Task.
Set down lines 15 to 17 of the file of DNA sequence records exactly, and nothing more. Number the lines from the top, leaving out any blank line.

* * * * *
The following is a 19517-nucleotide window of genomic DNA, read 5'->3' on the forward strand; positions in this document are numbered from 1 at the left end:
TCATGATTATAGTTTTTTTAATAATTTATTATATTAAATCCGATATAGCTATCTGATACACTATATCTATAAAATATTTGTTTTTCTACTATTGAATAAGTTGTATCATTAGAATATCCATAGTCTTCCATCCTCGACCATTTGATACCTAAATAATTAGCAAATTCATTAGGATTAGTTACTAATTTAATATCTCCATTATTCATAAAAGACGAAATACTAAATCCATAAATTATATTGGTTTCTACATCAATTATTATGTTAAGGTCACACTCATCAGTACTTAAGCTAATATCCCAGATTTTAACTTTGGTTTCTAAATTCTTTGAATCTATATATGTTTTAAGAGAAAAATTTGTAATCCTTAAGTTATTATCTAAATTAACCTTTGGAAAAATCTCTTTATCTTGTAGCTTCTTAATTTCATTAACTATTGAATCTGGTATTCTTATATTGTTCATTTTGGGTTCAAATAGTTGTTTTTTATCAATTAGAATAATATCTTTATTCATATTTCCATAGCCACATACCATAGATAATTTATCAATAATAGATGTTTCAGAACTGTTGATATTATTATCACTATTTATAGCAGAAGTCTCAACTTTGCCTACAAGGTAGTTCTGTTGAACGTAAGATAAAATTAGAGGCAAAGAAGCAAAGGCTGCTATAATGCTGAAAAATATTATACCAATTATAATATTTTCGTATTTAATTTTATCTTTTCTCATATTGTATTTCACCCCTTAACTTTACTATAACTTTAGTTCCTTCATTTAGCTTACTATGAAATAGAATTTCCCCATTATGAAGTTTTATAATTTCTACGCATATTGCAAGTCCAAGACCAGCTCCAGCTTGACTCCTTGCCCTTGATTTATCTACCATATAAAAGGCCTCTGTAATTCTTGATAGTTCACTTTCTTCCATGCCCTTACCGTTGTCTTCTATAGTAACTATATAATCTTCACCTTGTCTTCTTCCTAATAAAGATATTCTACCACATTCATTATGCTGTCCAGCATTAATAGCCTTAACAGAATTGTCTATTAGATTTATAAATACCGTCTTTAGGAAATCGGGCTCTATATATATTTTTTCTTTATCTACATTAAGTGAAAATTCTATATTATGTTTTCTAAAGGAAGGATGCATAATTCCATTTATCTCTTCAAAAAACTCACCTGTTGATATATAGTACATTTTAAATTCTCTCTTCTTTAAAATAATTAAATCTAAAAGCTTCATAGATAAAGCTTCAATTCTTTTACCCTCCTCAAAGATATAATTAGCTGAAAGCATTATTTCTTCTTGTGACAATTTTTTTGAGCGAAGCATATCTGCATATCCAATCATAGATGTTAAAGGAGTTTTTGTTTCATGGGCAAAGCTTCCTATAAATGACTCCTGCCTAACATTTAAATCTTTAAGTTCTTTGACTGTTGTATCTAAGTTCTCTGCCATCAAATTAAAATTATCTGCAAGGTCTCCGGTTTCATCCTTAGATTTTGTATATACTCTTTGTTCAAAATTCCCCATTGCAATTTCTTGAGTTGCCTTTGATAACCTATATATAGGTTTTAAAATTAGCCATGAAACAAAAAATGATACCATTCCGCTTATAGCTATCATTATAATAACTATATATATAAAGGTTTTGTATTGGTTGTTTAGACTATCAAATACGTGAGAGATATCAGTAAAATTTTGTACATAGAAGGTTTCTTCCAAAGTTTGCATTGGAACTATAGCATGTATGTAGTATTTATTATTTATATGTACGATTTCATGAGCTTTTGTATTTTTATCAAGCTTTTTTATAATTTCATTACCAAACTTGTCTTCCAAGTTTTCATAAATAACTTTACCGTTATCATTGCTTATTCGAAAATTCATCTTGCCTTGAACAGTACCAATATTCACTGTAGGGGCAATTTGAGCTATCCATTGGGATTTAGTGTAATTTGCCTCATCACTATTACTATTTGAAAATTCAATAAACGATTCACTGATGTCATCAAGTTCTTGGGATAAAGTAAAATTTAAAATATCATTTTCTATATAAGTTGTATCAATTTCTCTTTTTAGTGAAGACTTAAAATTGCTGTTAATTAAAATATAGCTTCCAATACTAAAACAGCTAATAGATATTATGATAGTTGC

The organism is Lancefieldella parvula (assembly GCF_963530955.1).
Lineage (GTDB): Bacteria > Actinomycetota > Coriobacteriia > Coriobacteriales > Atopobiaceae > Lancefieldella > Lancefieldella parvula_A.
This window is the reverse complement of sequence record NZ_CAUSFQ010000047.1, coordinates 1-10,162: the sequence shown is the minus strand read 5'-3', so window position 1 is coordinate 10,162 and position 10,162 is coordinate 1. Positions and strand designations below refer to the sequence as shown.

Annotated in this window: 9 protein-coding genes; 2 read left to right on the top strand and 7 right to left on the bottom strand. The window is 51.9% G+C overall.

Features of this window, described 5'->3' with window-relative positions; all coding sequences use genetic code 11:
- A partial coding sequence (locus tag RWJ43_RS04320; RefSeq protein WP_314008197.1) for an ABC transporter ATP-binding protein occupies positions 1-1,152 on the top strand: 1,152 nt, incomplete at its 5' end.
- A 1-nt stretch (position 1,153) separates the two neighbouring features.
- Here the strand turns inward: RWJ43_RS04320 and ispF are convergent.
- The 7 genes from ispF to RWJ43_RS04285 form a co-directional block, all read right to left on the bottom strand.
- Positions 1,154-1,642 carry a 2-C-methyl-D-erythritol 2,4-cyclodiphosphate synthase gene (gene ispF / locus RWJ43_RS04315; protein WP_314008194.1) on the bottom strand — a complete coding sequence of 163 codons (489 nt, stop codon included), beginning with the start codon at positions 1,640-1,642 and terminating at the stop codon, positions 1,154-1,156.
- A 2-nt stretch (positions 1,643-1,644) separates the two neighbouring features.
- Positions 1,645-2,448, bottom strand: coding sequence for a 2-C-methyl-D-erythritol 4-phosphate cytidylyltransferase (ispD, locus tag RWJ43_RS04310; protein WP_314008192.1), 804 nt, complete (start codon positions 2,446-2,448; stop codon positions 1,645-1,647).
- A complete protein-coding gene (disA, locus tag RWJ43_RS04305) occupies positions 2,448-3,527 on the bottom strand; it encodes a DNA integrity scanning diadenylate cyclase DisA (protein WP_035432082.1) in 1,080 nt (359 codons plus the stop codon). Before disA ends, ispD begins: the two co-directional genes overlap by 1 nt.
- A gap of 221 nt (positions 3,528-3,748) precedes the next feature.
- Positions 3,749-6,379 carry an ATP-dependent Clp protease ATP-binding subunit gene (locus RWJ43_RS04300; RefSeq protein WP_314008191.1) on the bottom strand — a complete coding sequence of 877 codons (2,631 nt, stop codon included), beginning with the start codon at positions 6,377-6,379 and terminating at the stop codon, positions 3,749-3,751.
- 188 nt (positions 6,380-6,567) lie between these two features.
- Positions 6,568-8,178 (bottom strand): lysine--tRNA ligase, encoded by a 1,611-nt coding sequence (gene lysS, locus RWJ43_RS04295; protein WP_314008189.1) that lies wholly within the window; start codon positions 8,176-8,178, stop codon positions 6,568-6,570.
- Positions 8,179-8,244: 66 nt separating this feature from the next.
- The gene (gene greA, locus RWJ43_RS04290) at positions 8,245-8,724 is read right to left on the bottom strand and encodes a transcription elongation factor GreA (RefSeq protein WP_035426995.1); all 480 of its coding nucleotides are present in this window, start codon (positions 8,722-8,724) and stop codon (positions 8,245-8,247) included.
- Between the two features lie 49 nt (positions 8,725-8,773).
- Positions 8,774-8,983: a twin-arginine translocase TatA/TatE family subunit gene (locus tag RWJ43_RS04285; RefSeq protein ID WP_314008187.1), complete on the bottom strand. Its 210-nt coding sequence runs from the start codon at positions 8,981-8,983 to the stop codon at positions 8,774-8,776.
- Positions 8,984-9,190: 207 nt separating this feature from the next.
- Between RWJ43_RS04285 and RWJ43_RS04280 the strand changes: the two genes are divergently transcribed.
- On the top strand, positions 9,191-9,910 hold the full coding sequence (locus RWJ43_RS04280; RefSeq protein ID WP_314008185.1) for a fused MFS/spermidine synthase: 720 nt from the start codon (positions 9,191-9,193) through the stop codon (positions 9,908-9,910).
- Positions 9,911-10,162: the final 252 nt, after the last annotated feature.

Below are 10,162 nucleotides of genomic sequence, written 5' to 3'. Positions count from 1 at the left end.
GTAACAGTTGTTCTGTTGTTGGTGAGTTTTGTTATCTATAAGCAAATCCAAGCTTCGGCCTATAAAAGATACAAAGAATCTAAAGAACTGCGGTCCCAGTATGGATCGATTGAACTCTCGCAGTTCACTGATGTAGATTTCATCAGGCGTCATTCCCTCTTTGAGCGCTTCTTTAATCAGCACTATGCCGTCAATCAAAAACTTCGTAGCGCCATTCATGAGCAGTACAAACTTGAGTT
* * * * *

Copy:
- A complete protein-coding gene (disA, locus tag RWJ43_RS04305) occupies positions 2,448-3,527 on the bottom strand; it encodes a DNA integrity scanning diadenylate cyclase DisA (protein WP_035432082.1) in 1,080 nt (359 codons plus the stop codon). Before disA ends, ispD begins: the two co-directional genes overlap by 1 nt.
- A gap of 221 nt (positions 3,528-3,748) precedes the next feature.
- Positions 3,749-6,379 carry an ATP-dependent Clp protease ATP-binding subunit gene (locus RWJ43_RS04300; RefSeq protein WP_314008191.1) on the bottom strand — a complete coding sequence of 877 codons (2,631 nt, stop codon included), beginning with the start codon at positions 6,377-6,379 and terminating at the stop codon, positions 3,749-3,751.